To Trivia may be allowed all that it claims; it is sprightly, various, and pleasant. The subject is of that kind which Gay was by nature qualified to adorn; yet some of his decorations may be justly wished away. An honest blacksmith might have done for Patty what is performed by Vulcan. The appearance of Cloacina is nauseous and superfluous; a shoe-boy could have been produced by the casual cohabitation of mere mortals. Horace's rule is broken in both cases; there is no dignus vindice nodus, no difficulty that required any supernatural interposition. A patten may be made by the hammer of a mortal; and a bastard may be dropped by a human strumpet. On great occasions, and on small, the mind is repelled by useless and apparent falsehood.
of his little poems the public judgment seems to be right; they are neither much esteemed, nor totally despised. The story of the Apparition is borrowed from one of the tales of Poggio. Those that please least are the pieces to which Gulliver gave occasion; for who can much delight in the echo of unnatural fiction?
Dione is a counterpart to Amynta, and Pastor Fido, and other trifles of the same kind, easily imitated, and unworthy of imitation. What the Italians call comedies from a happy conclusion, Gay calls a tragedy from a mournful event; but the style
of the Italians and of Gay is equally tragical. There is something in the poetical Arcadia so remote from known reality and speculative possibility, that we can never support its representation through a long work. A pastoral of an hundred lines may be endured; but who will hear of sheep and goats, and myrtle bowers and purling rivulets, through five acts? Such scenes please Barbarians in the dawn of literature, and children in the dawn of life; but will be for the most part thrown away, u men grow wise, and nations grow learned.
Soon as the morning lark salutes the day,
Through dewy fields I take my frequent way,
In the revolving labours of the year.
When the fresh Spring in all her state is crown'd,
And high luxuriant grass o'erspreads the ground,
The labourer with a bending scythe is seen,
Shaving the surface of the waving green;
Of all her native pride disrobes the land, You, who the sweets of rural life have known,
And meads lays waste before his sweeping hand;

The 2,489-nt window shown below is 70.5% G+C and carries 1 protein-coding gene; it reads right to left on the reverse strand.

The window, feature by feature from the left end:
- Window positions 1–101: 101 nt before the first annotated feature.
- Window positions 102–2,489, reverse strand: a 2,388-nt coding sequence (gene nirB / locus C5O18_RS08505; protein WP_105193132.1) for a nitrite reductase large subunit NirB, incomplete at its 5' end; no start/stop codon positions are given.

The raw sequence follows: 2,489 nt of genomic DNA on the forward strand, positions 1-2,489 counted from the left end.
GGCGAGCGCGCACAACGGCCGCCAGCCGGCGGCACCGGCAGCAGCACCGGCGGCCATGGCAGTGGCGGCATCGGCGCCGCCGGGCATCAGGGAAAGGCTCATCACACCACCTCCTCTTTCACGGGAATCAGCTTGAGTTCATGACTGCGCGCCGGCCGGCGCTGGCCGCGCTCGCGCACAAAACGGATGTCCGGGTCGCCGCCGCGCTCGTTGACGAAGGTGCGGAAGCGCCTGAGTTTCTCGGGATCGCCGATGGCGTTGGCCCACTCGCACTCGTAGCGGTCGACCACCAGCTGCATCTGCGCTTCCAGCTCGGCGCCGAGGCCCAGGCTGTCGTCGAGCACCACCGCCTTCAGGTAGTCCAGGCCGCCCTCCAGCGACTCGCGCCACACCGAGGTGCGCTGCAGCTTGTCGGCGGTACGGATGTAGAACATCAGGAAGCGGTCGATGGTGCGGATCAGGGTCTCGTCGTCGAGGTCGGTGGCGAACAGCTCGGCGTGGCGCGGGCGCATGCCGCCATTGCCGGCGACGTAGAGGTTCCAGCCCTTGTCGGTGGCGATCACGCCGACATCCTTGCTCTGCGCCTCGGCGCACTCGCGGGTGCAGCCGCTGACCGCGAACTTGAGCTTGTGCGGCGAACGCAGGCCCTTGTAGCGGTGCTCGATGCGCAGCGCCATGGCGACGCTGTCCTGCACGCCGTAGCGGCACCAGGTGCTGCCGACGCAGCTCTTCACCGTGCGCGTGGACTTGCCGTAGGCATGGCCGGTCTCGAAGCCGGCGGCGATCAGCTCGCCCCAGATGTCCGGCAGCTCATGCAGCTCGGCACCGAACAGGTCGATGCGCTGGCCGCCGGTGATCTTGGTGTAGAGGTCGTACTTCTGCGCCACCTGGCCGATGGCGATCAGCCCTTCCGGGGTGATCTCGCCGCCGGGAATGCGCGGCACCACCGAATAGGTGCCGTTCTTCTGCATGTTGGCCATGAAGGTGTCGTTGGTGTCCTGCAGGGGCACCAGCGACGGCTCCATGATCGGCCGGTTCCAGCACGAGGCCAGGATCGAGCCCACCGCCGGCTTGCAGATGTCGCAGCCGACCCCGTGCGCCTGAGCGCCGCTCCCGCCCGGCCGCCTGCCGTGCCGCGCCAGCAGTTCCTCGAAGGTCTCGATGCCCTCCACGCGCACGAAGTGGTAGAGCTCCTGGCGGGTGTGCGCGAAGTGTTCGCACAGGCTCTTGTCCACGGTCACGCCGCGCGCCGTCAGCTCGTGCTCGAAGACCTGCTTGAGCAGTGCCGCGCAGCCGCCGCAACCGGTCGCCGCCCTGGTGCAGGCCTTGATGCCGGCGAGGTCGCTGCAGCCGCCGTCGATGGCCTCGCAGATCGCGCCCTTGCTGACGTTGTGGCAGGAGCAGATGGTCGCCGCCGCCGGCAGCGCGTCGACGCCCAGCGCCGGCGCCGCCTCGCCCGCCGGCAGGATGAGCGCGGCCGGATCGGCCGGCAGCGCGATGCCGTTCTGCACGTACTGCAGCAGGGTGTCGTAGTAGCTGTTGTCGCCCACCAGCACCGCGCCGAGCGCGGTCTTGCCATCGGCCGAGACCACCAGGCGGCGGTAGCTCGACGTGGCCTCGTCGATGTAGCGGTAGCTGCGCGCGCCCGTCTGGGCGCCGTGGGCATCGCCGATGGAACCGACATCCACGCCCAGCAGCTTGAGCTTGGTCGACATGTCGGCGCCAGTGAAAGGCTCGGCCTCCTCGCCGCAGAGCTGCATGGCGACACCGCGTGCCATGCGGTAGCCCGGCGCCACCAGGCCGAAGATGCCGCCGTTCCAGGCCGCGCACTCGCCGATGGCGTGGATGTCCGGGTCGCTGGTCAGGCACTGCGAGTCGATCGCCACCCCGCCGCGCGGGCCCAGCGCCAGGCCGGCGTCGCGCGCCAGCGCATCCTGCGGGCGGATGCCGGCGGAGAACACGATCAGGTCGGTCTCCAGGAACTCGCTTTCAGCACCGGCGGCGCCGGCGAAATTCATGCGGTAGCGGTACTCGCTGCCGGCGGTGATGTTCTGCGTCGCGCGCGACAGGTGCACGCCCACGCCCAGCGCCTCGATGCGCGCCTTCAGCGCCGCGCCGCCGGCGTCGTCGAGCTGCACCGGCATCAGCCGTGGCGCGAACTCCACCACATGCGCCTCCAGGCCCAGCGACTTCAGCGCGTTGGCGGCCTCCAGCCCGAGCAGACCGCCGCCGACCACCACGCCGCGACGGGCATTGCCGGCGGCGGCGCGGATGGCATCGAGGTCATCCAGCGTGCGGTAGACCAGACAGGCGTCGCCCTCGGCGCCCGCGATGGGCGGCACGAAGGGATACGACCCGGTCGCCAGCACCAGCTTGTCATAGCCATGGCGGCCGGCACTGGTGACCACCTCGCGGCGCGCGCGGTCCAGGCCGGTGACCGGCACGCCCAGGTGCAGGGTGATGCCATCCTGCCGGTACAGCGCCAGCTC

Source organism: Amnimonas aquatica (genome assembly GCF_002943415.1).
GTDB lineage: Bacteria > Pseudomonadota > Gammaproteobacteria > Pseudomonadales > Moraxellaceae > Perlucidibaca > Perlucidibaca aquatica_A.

While with the mounting Sun the meadow ylows, Despise th' ungrateful hurry of the town;
The fading herbage round he loosely throws : In Windsor groves your easy hours employ,
But, if some sign porten a lasting shower, And, undisturb'd, yourself and Muse enjoy.
Th' experienc'd swain foresees the coming hour ; Thames listens to thy strains, and silent flows,
His sun-burnt hands the scattering fork forsake, And no rude wind through rustling osiers blows;
And ruddy dainsels ply the saving rake; While all his wondering nymphs around thee
lu rising hills the fragrant harvest grows, To hear the Syrens warble in thy song. [throng, And spreads along the field in equal rows. Put I, who ne'er was blest by Fortune's hand,
Now when the height of Heaven bright Phæbus Nor brighten'd ploughshares in paternal land,
And level rays cleave wide the thirsty plains, [gains, Long in the noisy town have been inmur'd,
When heifers seek the shade and cooling lake, Respir'd its smoke, and all its cares endur'd;
And in the middle path-way basks the snake; Where news and politics divide mankind,
O lead me, guard me, from the sultry hours, And schemes of state involve th' uneasy mind :
Hide me, ye forests, in your closest bowers, Faction embroils the world ; and every tongue
Where the tall oak his spreading arms entwines, Is mov'd by flattery, or with scandal hung :
And with the beach a mutual slade combines; Friendship, for sylvan shades, the palace fies,
Where flows the murmuring brook, inviting dreams, Where all must yield to interest's dearer ties :
Where bordering hazle overhangs the streams, Each rival Machiavel with envy burns,
Whose rolling current, winding round and round, And honesty forsakes them all by turns;
With frequent falls makes all the woods resound; Wbile calumny upon each party's thrown,
Upon the mossy couch my limbs I cast, Which both promote, and both alike disown.
And e'en at noon the sweets of evening taste. Fatigu'd at last, a calm retreat I chose,
Here I peruse the Mantuan's Georgic strains, And sooth'd my harass'd mind with sweet repose, Where fields and shades, and the refreshing clime, In every page I see new landscapes rise,
And learn the labours of Italian swains ; Inspire the sylvan song, and prompt my rhyme.
And all Hesperia opens to my eyes; My Muse shall rove thro’ Howery meads and plains, I wander o'er the various rural toil
, And deck with rural sports her native strains ;
And know the nature of each different soil : And the same road ambitiously pursue,
This waving field is gilded o’er with corn, Frequented by the Mantuan swain and you.
That spreading trees with blushing fruit adorn ; "Tis not that rural sports alone invite,
Here I survey the purple vintage grow, But all the grateful country breathes delight;
Climb round the poles, and rise in graceful row Here blooming Health exerts her gentle reign,
Now I behold the steed curvet and bound, And strings the sinews of th’industrious swain.
And paw with restless hoof the sinoking ground: * This poem received many material corrections The dewlapd bull now chafes along the plain, from the author, after it was first published. While burning love ferments in every vein ;